Final Ruling Confirms ‘Pirate’ Sites Act Lawfully in Spain

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Lawyers defending a file-sharing site say a new legal victory provides final confirmation that sites providing links to copyright works act lawfully in Spain. In a complaint filed during 2009, SGAE claimed that violated its rights but in yet another blow to the music rights group and Spain's Ley Sinde anti-filesharing law, this week a court disagreed.

Several rulings over the past couple of years have indicated that sites providing mere links to copyright works act legally under Spanish law. One key case, however, threw uncertainty into the mix earlier this year.

The case dates back to May 2009, when music rights group SGAE (Sociedad General de Autores y Editores) filed a complaint against Jesus Guerra, the operator of file-sharing link site SGAE claimed the site abused the copyrights of its members.

At full trial Judge Raul N. García Orejudo ruled that offering an index of links and/or linking to copyright material is not the same as distribution, noting that under current Spanish law there is nothing which prohibits such sites from operating.

In March this year, however, an SGAE appeal resulted in being subjected to a fine of 3,587 euros by the Provincial Court of Barcelona.

In addition to P2P links, Elrincondejesus had offered links to files held on sites such as MegaUpload and RapidShare. The Court said that by offering these direct links Elrincondejesus had made copyright works “publicly available”, even though the site had not uploaded them to the Internet. This, the Court concluded, was a breach of SGAE’s rights.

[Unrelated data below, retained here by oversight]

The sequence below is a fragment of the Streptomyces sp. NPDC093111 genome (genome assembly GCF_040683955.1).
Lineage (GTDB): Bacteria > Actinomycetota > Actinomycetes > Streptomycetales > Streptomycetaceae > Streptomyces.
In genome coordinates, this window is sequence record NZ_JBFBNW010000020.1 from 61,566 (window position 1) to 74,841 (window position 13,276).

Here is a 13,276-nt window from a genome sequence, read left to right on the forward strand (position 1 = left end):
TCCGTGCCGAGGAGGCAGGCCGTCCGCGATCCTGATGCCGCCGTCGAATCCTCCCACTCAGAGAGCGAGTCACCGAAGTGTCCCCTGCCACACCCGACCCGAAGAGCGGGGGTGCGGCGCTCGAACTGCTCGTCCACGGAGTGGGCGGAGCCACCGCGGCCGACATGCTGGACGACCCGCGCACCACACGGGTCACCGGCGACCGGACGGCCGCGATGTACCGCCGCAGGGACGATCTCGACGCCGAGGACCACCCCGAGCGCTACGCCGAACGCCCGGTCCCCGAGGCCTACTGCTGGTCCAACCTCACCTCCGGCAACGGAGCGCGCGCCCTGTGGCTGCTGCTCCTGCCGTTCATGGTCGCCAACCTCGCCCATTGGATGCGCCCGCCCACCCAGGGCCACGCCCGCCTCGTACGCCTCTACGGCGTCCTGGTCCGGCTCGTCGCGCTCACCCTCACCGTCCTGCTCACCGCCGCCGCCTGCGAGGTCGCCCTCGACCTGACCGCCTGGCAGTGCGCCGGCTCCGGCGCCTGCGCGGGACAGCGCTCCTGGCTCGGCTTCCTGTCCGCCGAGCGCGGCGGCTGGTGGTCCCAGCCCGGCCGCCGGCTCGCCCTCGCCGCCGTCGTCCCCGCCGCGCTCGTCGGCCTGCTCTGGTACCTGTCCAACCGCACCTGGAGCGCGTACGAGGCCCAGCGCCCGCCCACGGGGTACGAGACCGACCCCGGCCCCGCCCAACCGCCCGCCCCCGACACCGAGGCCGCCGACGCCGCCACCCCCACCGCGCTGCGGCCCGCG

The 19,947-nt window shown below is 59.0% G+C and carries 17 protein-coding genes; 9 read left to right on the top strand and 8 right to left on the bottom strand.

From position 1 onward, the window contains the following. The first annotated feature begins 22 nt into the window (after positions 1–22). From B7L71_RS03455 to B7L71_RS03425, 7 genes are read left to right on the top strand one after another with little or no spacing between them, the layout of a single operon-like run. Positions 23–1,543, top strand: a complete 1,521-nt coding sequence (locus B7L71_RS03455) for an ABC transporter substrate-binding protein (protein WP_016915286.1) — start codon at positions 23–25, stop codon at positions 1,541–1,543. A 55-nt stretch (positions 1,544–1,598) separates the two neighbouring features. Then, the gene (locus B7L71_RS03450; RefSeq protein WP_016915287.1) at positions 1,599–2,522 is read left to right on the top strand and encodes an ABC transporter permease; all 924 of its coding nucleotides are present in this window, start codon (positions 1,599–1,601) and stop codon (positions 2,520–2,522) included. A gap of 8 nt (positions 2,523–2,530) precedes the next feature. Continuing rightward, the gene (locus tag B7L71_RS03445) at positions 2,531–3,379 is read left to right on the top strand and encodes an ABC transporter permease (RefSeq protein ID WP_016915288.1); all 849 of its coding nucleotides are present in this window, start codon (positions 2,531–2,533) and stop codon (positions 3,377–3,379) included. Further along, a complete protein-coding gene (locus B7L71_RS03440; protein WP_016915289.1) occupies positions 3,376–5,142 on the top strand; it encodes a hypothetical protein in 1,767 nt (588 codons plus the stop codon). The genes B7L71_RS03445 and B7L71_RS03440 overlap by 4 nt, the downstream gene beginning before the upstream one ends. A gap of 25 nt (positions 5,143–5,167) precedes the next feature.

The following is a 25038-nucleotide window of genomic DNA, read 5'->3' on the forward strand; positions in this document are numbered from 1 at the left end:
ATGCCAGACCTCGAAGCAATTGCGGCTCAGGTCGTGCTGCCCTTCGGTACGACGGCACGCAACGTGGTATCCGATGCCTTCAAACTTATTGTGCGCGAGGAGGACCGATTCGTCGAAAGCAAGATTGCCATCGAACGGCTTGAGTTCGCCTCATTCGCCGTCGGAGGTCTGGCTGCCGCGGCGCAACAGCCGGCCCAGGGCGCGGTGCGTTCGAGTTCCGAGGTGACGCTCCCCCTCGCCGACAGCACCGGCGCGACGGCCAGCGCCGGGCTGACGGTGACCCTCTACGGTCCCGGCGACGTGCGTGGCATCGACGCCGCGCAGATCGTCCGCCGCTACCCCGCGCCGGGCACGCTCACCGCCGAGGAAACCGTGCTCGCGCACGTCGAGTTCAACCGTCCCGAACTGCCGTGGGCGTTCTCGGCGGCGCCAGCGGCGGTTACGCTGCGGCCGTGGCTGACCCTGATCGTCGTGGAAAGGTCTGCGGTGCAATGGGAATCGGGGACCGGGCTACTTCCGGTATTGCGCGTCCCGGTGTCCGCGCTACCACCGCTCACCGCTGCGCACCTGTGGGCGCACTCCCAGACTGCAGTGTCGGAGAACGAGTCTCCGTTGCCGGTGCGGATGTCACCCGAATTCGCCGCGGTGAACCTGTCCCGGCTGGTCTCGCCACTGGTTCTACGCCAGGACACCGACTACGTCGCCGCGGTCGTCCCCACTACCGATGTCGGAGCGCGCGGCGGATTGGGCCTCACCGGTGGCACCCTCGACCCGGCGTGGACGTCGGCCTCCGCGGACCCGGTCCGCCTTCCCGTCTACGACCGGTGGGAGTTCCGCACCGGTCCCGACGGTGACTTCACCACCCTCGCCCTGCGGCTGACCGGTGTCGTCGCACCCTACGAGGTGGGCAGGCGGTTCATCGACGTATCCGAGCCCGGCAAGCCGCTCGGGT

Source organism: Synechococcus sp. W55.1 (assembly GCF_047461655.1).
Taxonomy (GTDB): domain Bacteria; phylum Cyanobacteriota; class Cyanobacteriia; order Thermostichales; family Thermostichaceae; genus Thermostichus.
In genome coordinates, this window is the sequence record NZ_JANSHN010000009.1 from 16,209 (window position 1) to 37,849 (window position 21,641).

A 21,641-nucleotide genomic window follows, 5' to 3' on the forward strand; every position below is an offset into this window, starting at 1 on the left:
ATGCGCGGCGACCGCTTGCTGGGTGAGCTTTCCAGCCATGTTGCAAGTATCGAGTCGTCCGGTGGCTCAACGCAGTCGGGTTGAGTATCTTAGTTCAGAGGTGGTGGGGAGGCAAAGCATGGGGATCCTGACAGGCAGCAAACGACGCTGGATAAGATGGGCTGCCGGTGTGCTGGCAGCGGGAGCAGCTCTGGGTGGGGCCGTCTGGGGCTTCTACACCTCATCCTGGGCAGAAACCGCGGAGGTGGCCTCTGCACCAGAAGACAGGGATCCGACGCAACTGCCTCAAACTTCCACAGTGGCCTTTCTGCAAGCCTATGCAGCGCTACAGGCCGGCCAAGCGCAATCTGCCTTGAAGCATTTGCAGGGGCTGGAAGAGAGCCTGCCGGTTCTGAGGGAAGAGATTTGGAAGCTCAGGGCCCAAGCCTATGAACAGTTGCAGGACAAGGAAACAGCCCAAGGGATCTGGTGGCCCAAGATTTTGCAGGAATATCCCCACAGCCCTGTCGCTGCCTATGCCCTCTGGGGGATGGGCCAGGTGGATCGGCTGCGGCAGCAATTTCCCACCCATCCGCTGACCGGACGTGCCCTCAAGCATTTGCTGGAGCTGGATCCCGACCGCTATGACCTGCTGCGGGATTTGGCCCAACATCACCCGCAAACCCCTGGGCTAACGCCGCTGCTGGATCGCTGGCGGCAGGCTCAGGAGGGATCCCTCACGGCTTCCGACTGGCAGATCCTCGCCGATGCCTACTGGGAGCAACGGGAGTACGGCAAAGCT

All this must’ve seemed like very bad news for, a site with the same structure as Elrincondejesus that had been fighting an almost identical case against SGAE dating back to 2009. After initially being cleared of wrong-doing at a May 2010 hearing, following an SGAE appeal would now have to face the Provincial Court in Barcelona, the same court that had found Elrincondejesus liable in March.

This month that case went ahead, but rather than SGAE coming out on top again as it had done against Elrincondejesus, the pendulum swung the other way. The Provincial Court, with the same judges presiding as in the previous case, decided that links – whether to material on P2P networks or cyberlocker-type services – do not infringe intellectual property rights.

Lawyers for, Javier de la Cueva and David Bravo, say the ruling is significant and represents the “..first final decision in civil proceedings issued in our country stating that pages of links to P2P sites or direct downloads do not infringe any intellectual property rights.”

Cueva and Bravo say the ruling from the influential Barcelona court will become the legal standard for interpreting Spain’s intellectual property laws in future, and will have implications for Ley Sinde, the Spanish government’s troubled anti-filesharing legislation.

Following the ruling in favor of, Cueva and Bravo – who also represent Elrincondejesus – have filed an appeal on the site’s behalf, hoping to overturn the 3,587 euro fine handed down in March.

What remains to be seen now is how the US government will react. As part of Operation in Our Sites, US authorities previously seized the domain name of sports links site RojaDirecta on the basis that it operates illegally. The Provincial Court ruling appears to put the legal status of RojaDirecta beyond doubt.

Nevertheless, just this week federal prosecutors urged a judge not to return the site’s domain following a request by Puerto 80, the company behind Rojadirecta.

“Returning the Rojadirecta domain names at this time would provide Puerto 80 with the very tools it used to commit the crimes the government has alleged it engaged in prior to the seizure,” the government said in its filing.

Since it is committing the same ‘crimes’ as RojaDirecta, will have its domain seized by the US too?


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